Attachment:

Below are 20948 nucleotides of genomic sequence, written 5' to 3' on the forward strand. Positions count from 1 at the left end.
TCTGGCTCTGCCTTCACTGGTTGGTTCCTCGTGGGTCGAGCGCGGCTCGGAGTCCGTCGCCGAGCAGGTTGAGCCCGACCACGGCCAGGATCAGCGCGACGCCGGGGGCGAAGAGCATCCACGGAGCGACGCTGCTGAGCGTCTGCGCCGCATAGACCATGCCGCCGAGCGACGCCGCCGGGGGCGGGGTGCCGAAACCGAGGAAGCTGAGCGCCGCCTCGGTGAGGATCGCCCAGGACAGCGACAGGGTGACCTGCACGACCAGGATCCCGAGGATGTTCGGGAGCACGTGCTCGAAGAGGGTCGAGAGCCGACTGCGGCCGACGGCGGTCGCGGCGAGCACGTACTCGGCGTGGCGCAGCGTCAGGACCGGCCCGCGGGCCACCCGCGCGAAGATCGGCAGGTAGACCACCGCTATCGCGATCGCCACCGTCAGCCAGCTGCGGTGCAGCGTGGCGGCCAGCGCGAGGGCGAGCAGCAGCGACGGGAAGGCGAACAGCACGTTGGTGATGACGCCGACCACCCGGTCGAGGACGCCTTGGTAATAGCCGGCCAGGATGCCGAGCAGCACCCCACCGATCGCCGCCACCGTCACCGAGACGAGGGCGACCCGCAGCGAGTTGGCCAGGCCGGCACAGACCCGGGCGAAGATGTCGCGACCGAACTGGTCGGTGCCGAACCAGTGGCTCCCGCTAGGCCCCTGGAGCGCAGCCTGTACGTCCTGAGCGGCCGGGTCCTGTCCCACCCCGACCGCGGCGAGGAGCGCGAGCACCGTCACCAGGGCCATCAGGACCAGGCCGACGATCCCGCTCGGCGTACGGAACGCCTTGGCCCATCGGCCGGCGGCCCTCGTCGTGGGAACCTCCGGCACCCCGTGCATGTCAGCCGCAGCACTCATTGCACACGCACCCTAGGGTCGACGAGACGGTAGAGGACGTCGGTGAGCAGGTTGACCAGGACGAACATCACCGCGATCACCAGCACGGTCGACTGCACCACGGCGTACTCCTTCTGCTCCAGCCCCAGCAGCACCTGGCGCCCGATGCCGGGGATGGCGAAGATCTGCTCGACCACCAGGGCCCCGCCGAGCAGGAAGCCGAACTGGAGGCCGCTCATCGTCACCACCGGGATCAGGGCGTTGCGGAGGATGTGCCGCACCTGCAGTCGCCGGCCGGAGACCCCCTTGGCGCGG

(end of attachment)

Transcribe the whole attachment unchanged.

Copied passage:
Below are 20948 nucleotides of genomic sequence, written 5' to 3' on the forward strand. Positions count from 1 at the left end.
TCTGGCTCTGCCTTCACTGGTTGGTTCCTCGTGGGTCGAGCGCGGCTCGGAGTCCGTCGCCGAGCAGGTTGAGCCCGACCACGGCCAGGATCAGCGCGACGCCGGGGGCGAAGAGCATCCACGGAGCGACGCTGCTGAGCGTCTGCGCCGCATAGACCATGCCGCCGAGCGACGCCGCCGGGGGCGGGGTGCCGAAACCGAGGAAGCTGAGCGCCGCCTCGGTGAGGATCGCCCAGGACAGCGACAGGGTGACCTGCACGACCAGGATCCCGAGGATGTTCGGGAGCACGTGCTCGAAGAGGGTCGAGAGCCGACTGCGGCCGACGGCGGTCGCGGCGAGCACGTACTCGGCGTGGCGCAGCGTCAGGACCGGCCCGCGGGCCACCCGCGCGAAGATCGGCAGGTAGACCACCGCTATCGCGATCGCCACCGTCAGCCAGCTGCGGTGCAGCGTGGCGGCCAGCGCGAGGGCGAGCAGCAGCGACGGGAAGGCGAACAGCACGTTGGTGATGACGCCGACCACCCGGTCGAGGACGCCTTGGTAATAGCCGGCCAGGATGCCGAGCAGCACCCCACCGATCGCCGCCACCGTCACCGAGACGAGGGCGACCCGCAGCGAGTTGGCCAGGCCGGCACAGACCCGGGCGAAGATGTCGCGACCGAACTGGTCGGTGCCGAACCAGTGGCTCCCGCTAGGCCCCTGGAGCGCAGCCTGTACGTCCTGAGCGGCCGGGTCCTGTCCCACCCCGACCGCGGCGAGGAGCGCGAGCACCGTCACCAGGGCCATCAGGACCAGGCCGACGATCCCGCTCGGCGTACGGAACGCCTTGGCCCATCGGCCGGCGGCCCTCGTCGTGGGAACCTCCGGCACCCCGTGCATGTCAGCCGCAGCACTCATTGCACACGCACCCTAGGGTCGACGAGACGGTAGAGGACGTCGGTGAGCAGGTTGACCAGGACGAACATCACCGCGATCACCAGCACGGTCGACTGCACCACGGCGTACTCCTTCTGCTCCAGCCCCAGCAGCACCTGGCGCCCGATGCCGGGGATGGCGAAGATCTGCTCGACCACCAGGGCCCCGCCGAGCAGGAAGCCGAACTGGAGGCCGCTCATCGTCACCACCGGGATCAGGGCGTTGCGGAGGATGTGCCGCACCTGCAGTCGCCGGCCGGAGACCCCCTTGGCGCGG